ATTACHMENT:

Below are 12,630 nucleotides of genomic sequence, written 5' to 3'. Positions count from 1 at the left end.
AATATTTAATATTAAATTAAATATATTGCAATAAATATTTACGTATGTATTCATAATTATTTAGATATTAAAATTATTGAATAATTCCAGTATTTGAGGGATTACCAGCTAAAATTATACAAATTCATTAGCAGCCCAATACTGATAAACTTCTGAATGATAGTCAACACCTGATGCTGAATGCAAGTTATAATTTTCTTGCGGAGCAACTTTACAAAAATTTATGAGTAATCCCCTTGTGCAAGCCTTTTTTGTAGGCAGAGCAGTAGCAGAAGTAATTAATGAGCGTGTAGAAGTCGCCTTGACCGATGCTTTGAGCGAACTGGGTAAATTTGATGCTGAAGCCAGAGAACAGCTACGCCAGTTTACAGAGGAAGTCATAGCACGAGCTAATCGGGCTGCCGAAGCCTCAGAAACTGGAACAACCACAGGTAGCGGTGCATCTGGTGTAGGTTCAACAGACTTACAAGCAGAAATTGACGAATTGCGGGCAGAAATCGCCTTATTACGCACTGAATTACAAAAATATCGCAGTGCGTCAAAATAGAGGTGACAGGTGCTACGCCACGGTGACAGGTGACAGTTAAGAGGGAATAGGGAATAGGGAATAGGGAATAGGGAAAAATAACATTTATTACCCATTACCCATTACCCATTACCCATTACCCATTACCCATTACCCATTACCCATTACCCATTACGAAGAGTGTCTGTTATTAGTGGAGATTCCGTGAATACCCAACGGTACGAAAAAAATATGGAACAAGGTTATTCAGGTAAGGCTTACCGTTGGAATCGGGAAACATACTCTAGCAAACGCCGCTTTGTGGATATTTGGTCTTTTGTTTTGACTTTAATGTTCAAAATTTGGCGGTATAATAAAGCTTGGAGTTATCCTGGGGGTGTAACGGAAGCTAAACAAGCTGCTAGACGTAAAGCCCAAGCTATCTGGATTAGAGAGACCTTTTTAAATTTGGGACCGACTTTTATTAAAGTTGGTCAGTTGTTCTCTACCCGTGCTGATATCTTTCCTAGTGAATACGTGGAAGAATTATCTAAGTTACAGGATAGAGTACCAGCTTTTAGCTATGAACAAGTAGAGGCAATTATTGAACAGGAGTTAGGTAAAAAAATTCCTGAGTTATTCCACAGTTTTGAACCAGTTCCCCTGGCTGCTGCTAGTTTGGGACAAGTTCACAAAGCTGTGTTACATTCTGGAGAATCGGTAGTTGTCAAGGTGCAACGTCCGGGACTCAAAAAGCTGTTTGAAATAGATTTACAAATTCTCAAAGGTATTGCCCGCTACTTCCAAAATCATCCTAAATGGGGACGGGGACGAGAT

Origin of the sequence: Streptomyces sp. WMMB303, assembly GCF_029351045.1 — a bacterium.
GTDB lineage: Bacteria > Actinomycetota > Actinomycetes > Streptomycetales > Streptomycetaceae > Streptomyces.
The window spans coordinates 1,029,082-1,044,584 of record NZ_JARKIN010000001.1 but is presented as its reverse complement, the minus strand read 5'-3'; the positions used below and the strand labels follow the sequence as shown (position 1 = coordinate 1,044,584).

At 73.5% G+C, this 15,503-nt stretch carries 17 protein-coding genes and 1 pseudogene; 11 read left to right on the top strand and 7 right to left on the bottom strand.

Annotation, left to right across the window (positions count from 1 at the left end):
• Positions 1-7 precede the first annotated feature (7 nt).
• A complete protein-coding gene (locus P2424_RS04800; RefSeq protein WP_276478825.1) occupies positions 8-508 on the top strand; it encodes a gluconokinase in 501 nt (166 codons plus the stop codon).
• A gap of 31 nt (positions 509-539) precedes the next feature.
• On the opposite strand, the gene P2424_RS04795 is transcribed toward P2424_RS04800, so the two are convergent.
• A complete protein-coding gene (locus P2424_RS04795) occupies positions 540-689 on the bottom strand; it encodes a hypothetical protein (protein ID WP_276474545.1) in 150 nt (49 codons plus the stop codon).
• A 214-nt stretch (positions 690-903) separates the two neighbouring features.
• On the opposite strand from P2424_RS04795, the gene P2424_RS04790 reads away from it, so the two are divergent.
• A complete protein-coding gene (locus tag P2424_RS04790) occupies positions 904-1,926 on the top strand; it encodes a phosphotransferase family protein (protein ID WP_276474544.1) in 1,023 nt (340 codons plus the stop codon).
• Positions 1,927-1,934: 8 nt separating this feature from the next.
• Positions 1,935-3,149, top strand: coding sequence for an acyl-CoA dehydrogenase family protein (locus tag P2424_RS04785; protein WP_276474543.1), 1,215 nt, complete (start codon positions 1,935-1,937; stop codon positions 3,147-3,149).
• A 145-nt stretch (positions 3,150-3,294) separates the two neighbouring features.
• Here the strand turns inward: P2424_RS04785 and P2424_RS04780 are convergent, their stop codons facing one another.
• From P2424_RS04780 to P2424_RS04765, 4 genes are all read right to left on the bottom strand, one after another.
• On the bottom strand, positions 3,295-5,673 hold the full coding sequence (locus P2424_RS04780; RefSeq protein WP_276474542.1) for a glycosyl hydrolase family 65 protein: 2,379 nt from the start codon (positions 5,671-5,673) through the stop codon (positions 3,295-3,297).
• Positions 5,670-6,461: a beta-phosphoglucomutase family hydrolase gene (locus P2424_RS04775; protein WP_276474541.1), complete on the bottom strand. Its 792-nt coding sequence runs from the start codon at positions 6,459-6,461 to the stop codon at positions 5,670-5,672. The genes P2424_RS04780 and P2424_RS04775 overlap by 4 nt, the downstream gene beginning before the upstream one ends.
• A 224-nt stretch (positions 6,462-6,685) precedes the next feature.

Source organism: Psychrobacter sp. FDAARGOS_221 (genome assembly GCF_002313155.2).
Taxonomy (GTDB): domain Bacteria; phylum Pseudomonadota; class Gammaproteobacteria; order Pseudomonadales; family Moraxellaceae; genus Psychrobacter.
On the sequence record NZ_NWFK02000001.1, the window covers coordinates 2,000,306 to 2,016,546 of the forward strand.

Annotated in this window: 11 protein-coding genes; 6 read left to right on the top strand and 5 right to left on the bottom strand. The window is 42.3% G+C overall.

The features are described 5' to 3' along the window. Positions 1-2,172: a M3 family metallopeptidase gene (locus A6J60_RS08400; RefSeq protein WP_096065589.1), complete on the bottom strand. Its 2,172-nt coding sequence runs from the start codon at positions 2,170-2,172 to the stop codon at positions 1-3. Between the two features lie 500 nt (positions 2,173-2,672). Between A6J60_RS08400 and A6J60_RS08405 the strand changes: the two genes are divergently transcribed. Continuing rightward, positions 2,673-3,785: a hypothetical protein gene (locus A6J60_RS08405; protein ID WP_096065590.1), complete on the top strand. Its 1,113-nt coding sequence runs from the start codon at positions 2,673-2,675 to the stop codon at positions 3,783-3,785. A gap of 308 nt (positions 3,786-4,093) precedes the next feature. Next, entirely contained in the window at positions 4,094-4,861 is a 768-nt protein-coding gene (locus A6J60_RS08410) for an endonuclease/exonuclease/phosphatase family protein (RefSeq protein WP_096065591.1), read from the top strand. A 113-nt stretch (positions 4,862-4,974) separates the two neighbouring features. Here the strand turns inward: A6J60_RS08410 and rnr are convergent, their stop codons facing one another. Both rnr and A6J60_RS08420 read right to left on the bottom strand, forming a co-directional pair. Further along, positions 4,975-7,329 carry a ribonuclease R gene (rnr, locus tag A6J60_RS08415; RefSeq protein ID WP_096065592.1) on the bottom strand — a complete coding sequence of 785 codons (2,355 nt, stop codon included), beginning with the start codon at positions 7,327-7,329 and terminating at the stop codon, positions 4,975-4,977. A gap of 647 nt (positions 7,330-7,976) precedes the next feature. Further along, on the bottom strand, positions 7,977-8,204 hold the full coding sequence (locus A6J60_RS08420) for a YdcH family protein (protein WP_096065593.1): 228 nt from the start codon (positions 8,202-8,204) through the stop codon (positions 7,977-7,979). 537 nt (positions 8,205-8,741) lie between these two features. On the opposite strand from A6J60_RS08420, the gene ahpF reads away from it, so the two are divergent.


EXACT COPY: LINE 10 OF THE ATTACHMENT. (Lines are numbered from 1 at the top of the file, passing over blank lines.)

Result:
• A gap of 31 nt (positions 509-539) precedes the next feature.